Clinical Rounds

$3.95
Nursing2014
January 2011 
Volume 41  Number 1
Pages 21 - 23
 
  PDF Version Available!

ABSTRACT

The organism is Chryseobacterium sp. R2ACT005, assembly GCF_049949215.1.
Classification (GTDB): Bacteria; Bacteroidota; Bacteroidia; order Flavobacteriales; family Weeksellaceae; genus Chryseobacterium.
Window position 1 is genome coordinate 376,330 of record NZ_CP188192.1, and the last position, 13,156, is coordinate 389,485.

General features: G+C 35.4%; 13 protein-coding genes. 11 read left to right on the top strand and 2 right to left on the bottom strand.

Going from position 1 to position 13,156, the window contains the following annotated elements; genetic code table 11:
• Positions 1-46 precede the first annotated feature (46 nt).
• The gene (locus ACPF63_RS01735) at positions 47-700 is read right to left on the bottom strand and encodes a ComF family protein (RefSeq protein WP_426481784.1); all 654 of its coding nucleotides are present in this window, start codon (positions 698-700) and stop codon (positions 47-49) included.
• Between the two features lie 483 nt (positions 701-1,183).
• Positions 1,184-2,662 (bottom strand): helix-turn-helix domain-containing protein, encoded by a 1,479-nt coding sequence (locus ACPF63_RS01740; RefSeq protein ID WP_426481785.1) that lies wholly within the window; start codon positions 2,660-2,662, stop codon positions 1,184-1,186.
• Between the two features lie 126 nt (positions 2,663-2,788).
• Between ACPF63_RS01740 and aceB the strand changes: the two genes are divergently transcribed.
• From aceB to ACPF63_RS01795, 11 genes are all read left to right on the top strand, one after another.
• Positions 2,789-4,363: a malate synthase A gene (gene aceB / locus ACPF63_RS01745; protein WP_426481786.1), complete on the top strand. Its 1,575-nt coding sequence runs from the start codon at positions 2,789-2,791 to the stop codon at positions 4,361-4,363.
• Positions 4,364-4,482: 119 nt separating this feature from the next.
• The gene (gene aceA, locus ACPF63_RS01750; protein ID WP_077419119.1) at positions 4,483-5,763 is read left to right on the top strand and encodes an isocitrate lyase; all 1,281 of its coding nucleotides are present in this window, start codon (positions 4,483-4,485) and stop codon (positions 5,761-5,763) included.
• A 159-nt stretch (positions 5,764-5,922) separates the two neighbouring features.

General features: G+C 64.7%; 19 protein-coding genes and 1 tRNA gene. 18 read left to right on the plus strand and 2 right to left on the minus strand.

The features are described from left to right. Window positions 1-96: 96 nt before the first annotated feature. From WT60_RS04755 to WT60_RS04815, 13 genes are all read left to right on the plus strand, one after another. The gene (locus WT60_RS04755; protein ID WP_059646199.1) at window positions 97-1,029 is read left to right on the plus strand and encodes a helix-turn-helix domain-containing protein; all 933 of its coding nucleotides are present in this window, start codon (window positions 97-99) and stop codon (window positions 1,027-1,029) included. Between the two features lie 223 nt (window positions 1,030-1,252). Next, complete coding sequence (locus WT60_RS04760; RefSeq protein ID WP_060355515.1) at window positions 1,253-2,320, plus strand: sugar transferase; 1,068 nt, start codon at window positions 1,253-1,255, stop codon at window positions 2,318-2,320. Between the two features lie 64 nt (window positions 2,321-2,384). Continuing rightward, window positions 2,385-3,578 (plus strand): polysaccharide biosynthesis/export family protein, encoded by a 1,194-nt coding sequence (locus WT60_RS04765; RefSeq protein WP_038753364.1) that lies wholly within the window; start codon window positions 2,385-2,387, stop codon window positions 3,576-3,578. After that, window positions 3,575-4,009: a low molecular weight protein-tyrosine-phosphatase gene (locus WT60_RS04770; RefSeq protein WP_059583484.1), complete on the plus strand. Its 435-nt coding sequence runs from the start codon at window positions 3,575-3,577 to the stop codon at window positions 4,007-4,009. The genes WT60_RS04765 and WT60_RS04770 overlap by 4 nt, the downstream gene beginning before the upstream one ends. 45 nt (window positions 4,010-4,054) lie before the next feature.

The nursing workforce is growing, both in numbers and in diversity, according to recently released results from the 2008 National Sample Survey of Registered Nurses. Here are some survey highlights. * The United States has more RNs than ever, about 3,063,163. This is a 5% increase from 2004 to 2008. * Half of RNs have a bachelor's degree or higher in nursing or a nursing-related field. * Among RNs beginning their careers, almost 34% have a bachelor's degree, up from 31% in 2004. The most commonly reported initial nursing education is still an associate degree in nursing (45%). * About 85% of RNs are in active practice-the highest percentage since the survey began in 1980-and 63% are working full time. This is the first increase in full-time employment since 1996. * Female RNs outnumber male RNs by 15 to 1, but the ratio falls to 10 to 1 among RNs licensed after 1990. * White, non-Hispanic nurses make up 83% of RNs, a decrease from 2004 when this group comprised 88% of RNs. * The number of RNs with advanced degrees has increased significantly: 404,163 in 2008 versus 275,068 in 2000. * The average age of RNs appears to be stabilizing at about 47 after many years of sharp increases.For more information, visit the Federal Health Resources and Services Administration website at http://bhpr.hrsa/gov/healthworkforce/rnsurvey .Older patients who survive severe sepsis have "substantial" risk of developing new cognitive and functional impairments. Researchers analyzed Medicare claims data from 516 older adults, average age 77, who survived 623 hospitalizations for severe sepsis between 1998 and 2005. They compared these claims with a sample of claims from a similar population of older adults who'd been hospitalized for conditions other than sepsis. Researchers found that "severe sepsis in this older population was independently associated with substantial and persistent new cognitive impairment and functional disability among survivors." They noted that this resulted in a "pivotal

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